Art in AmericaJanuary 1, 2002
In-Hyung Kim’s art feels authentically Symbolist; its visionary power and refusal to yield specific meanings fulfill Mallarmé’s goal of allusiveness and musicality. Luminous veils of white and yellow arise at the centers of her paintings, evoking indeterminate distance and establishing a mood of poetic reverie.
The recent oil paintings of flowers (all works are untitled) combine natural observation with Kim’s idea of beauty and an infusion of emotion. Images of gestation in certain works seem to evolve before our eyes. In a painting of a poppy (2000), for example, line, color and turbulent brushwork transmit a vital impulse from one form to another, and a buoyant rhythmic energy informs the whole. A painting of a flowering tree, one of the strongest works, is both active and meditative. The action is that of a tree arching with a burst of golden blossoms that flower against an intensely dark yet light-filled ground. The artist says of her technique, “I see a flower or tree which I find beautiful, then I interiorize it, and so the image changes into something more personal.”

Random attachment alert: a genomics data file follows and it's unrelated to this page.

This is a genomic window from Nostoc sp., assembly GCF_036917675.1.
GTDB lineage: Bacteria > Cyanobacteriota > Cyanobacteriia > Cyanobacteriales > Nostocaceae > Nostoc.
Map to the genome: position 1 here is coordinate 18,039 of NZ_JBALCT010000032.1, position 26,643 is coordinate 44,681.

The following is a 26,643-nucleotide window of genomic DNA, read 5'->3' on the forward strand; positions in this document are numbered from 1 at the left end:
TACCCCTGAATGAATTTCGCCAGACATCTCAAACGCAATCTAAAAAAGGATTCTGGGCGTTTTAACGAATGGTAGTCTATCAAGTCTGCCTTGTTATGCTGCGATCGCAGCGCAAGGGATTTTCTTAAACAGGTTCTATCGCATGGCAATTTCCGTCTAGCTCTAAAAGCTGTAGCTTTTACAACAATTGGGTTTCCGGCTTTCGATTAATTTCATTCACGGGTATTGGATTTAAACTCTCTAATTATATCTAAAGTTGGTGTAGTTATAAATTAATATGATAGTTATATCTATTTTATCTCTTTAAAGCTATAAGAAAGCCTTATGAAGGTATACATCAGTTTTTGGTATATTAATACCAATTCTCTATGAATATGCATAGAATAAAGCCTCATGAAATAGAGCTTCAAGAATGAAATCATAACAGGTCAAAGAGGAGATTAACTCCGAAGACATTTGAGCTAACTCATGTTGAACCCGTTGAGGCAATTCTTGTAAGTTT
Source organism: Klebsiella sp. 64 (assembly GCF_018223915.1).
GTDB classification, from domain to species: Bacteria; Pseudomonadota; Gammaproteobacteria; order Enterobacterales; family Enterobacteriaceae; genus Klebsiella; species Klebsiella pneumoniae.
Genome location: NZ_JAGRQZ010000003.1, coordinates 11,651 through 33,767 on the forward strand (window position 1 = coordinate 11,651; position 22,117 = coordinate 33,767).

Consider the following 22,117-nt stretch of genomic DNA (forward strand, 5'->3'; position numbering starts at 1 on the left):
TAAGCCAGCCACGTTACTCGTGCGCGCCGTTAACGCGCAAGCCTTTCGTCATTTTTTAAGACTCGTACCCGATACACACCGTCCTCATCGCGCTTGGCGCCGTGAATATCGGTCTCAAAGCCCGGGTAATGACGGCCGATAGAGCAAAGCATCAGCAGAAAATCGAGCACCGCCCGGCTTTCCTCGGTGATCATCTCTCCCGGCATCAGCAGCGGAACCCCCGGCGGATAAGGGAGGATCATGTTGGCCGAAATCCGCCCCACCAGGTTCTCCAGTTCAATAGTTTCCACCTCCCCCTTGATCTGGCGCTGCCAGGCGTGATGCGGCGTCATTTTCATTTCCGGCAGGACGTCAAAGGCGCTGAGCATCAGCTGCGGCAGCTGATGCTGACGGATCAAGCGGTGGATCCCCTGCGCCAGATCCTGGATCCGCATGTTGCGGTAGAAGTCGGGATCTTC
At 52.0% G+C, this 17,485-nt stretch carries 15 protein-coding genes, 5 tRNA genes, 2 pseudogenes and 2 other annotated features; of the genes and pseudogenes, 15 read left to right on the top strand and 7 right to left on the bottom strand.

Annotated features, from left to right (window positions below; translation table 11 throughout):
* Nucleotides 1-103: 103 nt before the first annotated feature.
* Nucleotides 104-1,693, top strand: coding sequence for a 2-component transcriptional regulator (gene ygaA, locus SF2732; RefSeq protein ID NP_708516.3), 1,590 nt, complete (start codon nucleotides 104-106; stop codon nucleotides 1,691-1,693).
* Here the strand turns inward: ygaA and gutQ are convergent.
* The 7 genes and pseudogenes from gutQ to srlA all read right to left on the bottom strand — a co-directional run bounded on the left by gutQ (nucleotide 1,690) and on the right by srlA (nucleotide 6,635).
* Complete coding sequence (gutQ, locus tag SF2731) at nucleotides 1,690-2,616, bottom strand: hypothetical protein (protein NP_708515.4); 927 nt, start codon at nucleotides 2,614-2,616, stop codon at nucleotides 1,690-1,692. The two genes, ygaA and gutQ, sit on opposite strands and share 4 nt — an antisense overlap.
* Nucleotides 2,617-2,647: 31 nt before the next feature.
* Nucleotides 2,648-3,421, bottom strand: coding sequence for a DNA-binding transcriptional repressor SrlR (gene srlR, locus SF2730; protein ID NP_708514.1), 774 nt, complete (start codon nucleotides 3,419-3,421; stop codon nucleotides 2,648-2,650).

Much of Kim’s work is characterized by the rhapsodic and lyrical, but this remarkable painter also has a strong sense of the constructive. A work of 1997, comprising 66 mixed-medium drawings, each 8 1/2 by 11 3/4 inches, is impressive for its formal cohesion, even as Kim’s versatile line evokes the metamorphoses of nature. This is a rare artist, with a passionate and compelling vision of nature.
– Margaret Sheffield